“I’m sorry I’m late for class, but my parrot broke my bra,” I said to my lecturer as I slipped into a laboratory class 10 mins late. Naturally, this happened when the entire class was listening to the lecturer so suddenly hundreds of students were staring at my chest, trying to see through my top for evidence of a broken bra. It occurs to me that there may be a reason why out of hundreds of students my lecturers tend to remember not just me but my name. I’m getting a reputation for saying some very odd things. I suspect many of my classmates will now know me as the “parrot bra woman”. Once again I have earned the title “Crazy Bird Lady”.
So needless to say, this week’s crisis has centred on lingerie. My Blue and Gold Macaw, Fid has reached that fun stage of development of discovering that female humans wear items of clothing under their outer tops. These items of clothing usually have clips that slide to adjust the tightness of any straps. These clips are fun to get in the beak and snap in half (within a split second of course – birds are not allowed to allow humans any reaction time because that’s just wrong).
This means that if Fid sees a female (and not just me), he’ll fly straight to them and go straight down the head hole of their top in pursuit of any clips. There is no stopping him. It is a search and destroy mission and if the human happens to not like the idea, Fid doesn’t seem to particularly care about her feelings on the matter because all clips are HIS.
So there is an obvious solution to this: wear sports bras when near Fid. Sports bras usually don’t have clips, but instead make clever use of elastic. Fid has solved this little problem. Humans make great squealing noises when you snap elastic against their skin. It’s almost as much fun as snapping bra clips.
Obviously, I have a little problem with Fid and visitors. Ok a giant bird coming at my head and diving down my top isn’t something that frightens me because I can cue a different behaviour and handle it. To the average person or untrained guest – a beak like that coming at your face at full speed is a terrifying experience. In the face of that, I can’t expect visitors to remember any behavioural cues that I’ve told them to give Fid, it’s a pretty safe bet that ducking and screaming is the first instinct of most people.
Which brings me to the question of: What do you do to stop a bird getting into trouble when it is loose in the house and not every human in the house knows how to cue a safe alternative behaviour? Or in my case how do you stop a bird from going after every woman he sees in order to break her bra?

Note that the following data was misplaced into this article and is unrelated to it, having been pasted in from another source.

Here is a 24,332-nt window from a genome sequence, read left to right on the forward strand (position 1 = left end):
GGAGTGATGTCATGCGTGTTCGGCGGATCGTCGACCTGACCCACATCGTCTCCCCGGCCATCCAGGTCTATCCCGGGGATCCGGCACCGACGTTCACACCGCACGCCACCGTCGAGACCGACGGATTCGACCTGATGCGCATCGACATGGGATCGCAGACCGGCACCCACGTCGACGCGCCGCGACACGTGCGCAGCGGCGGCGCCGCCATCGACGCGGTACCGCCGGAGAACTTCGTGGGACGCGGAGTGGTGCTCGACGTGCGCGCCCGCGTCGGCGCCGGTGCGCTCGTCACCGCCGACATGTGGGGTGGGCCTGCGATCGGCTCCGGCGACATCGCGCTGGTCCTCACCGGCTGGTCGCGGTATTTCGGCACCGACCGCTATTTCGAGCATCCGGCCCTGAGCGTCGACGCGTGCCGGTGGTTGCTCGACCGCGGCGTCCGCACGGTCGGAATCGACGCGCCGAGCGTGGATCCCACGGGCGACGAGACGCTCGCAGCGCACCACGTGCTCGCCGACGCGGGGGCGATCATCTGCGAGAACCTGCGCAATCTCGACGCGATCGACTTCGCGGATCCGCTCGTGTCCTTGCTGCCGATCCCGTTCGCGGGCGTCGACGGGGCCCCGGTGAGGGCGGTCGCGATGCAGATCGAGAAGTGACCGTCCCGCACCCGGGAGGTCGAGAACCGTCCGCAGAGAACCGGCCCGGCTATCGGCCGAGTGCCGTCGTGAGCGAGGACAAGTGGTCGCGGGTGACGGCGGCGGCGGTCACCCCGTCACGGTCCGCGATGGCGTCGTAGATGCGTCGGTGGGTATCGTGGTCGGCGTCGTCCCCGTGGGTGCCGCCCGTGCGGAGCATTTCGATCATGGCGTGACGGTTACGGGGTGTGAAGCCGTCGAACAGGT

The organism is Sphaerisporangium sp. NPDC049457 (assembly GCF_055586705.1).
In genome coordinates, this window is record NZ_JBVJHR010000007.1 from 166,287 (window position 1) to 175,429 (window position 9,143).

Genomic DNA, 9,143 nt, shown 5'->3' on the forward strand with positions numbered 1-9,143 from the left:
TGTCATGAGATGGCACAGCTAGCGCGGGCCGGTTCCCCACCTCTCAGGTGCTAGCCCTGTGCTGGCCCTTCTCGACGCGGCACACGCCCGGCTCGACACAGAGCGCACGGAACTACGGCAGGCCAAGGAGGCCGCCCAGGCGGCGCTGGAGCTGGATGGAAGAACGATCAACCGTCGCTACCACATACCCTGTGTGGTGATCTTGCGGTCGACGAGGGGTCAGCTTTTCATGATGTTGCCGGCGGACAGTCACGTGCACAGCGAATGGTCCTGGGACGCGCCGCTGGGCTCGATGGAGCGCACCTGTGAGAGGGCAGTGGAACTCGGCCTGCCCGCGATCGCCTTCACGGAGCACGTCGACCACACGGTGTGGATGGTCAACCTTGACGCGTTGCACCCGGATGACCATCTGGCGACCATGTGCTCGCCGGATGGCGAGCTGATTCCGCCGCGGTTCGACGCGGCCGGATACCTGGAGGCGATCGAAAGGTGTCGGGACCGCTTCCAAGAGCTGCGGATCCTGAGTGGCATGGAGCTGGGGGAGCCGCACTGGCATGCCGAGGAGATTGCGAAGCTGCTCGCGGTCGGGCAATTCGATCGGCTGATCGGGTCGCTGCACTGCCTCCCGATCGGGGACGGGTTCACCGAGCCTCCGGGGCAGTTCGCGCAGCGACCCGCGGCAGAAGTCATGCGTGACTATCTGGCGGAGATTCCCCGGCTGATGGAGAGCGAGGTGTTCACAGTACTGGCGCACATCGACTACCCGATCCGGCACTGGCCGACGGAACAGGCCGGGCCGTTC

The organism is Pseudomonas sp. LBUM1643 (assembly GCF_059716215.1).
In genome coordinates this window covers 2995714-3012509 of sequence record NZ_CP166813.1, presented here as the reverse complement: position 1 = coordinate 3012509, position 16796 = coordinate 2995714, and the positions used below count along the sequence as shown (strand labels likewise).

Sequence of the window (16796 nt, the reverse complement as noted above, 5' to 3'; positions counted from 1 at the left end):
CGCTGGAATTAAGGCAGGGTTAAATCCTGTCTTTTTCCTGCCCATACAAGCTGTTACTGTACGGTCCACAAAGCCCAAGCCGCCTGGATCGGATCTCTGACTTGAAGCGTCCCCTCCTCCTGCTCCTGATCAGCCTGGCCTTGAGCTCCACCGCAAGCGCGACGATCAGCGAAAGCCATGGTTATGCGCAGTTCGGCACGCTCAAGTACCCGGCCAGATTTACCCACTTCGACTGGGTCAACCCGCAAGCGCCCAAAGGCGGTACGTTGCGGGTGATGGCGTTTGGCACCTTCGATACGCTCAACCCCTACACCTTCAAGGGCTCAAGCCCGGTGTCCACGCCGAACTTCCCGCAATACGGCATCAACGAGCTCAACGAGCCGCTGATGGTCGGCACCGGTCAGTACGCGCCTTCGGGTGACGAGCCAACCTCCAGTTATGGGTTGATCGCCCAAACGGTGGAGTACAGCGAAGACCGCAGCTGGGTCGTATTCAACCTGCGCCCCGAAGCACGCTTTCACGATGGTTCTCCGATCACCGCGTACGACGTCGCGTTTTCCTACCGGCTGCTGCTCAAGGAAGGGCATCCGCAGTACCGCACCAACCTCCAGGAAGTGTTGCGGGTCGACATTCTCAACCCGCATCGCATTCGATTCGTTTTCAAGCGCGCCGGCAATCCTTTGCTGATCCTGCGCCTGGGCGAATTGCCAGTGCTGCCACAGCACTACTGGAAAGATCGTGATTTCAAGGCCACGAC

I am a huge fan of distracting rather than disciplining a bird. If bra-breaking is a game, then the obvious solution is to find a game that I don’t mind Fid playing as an alternative. The challenge is to find a game that is more entertaining than bra-breaking. The other challenge is to convince Fid that the game I want him to play is better than his idea of alternative games. (Such as breaking into the pantry, removing the lid off the cereal containers and then proceeding to throw cereal at the cat.)
Which brings me to toys. There are some great options for bird toys out there (check out the Birdtricks toy club). However, most commercially available bird toys are designed for in-cage use. Most of them hang from cage bars, which isn’t going to help distract a bird outside of their cage. The exception to this would be foot toys, but they tend to be pretty small and don’t compete with bra breaking in Fid’s eyes.
Fortunately, the rest of the pet industry seems to have caught on to the idea of foraging/enrichment. As a consequence, I think my local pet store is wondering if I’m some sort of weird animal hoarder? My solution to my distraction problems is to work my way through EVERY section of my pet store to look for bird-safe items. I find myself buying a lot of dog toys for my birds, but cat toys, ferret toys and rat toys don’t escape my purchase list. Many of these toys are designed to be left loose in a house, or resting on a flat surface, perfect if you want something to sit on a coffee table to attract a mischievous macaw.
I’ve found that handing my female guests a dog foraging ball to keep near them, works wonders. I tell them to show it to Fid and say “Oooooh MINE!” if Fid shows any interest in their cleavage (which apparently is the best location for a macaw’s entry into a female’s top). It seems if Fid hears “Ooooh MINE!” it translates to an adamant denial that a human can possibly possess something, as everything is HIS. Distraction achieved. Bra deaths are reduced and my household remains slightly less crazy than it might otherwise be.
How do you distract your birds? While not all birds are bra breakers, I know I’m not alone with birds getting into all sorts of undesirable trouble in a house. Leave a comment below if you have any ideas that you can share to help in these situations.
Mel Vincent works as an animal rehabilitator out of Australia.